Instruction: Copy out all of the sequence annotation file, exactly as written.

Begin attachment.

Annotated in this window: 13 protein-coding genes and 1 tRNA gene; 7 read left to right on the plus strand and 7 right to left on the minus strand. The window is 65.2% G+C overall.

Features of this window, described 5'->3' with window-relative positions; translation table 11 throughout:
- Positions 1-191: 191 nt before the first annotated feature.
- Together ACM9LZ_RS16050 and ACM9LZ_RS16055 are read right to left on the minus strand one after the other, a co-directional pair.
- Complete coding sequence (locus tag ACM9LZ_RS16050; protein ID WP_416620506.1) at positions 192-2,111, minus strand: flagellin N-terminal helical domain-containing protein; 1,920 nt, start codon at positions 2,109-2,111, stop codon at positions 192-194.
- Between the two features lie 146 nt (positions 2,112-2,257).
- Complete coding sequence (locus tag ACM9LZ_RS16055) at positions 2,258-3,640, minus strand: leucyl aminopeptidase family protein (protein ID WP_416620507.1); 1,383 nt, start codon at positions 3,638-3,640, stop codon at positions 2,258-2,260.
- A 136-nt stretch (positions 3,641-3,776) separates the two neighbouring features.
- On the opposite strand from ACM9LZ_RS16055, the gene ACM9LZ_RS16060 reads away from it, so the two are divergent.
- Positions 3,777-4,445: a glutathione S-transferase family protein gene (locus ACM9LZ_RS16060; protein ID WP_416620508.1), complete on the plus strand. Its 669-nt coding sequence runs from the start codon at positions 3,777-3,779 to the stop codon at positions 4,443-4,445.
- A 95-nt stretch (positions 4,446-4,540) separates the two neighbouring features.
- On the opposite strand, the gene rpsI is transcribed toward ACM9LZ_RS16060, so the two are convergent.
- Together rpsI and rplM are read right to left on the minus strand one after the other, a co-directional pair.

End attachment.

Annotated in this window: 13 protein-coding genes and 1 tRNA gene; 7 read left to right on the plus strand and 7 right to left on the minus strand. The window is 65.2% G+C overall.

Features of this window, described 5'->3' with window-relative positions; translation table 11 throughout:
- Positions 1-191: 191 nt before the first annotated feature.
- Together ACM9LZ_RS16050 and ACM9LZ_RS16055 are read right to left on the minus strand one after the other, a co-directional pair.
- Complete coding sequence (locus tag ACM9LZ_RS16050; protein ID WP_416620506.1) at positions 192-2,111, minus strand: flagellin N-terminal helical domain-containing protein; 1,920 nt, start codon at positions 2,109-2,111, stop codon at positions 192-194.
- Between the two features lie 146 nt (positions 2,112-2,257).
- Complete coding sequence (locus tag ACM9LZ_RS16055) at positions 2,258-3,640, minus strand: leucyl aminopeptidase family protein (protein ID WP_416620507.1); 1,383 nt, start codon at positions 3,638-3,640, stop codon at positions 2,258-2,260.
- A 136-nt stretch (positions 3,641-3,776) separates the two neighbouring features.
- On the opposite strand from ACM9LZ_RS16055, the gene ACM9LZ_RS16060 reads away from it, so the two are divergent.
- Positions 3,777-4,445: a glutathione S-transferase family protein gene (locus ACM9LZ_RS16060; protein ID WP_416620508.1), complete on the plus strand. Its 669-nt coding sequence runs from the start codon at positions 3,777-3,779 to the stop codon at positions 4,443-4,445.
- A 95-nt stretch (positions 4,446-4,540) separates the two neighbouring features.
- On the opposite strand, the gene rpsI is transcribed toward ACM9LZ_RS16060, so the two are convergent.
- Together rpsI and rplM are read right to left on the minus strand one after the other, a co-directional pair.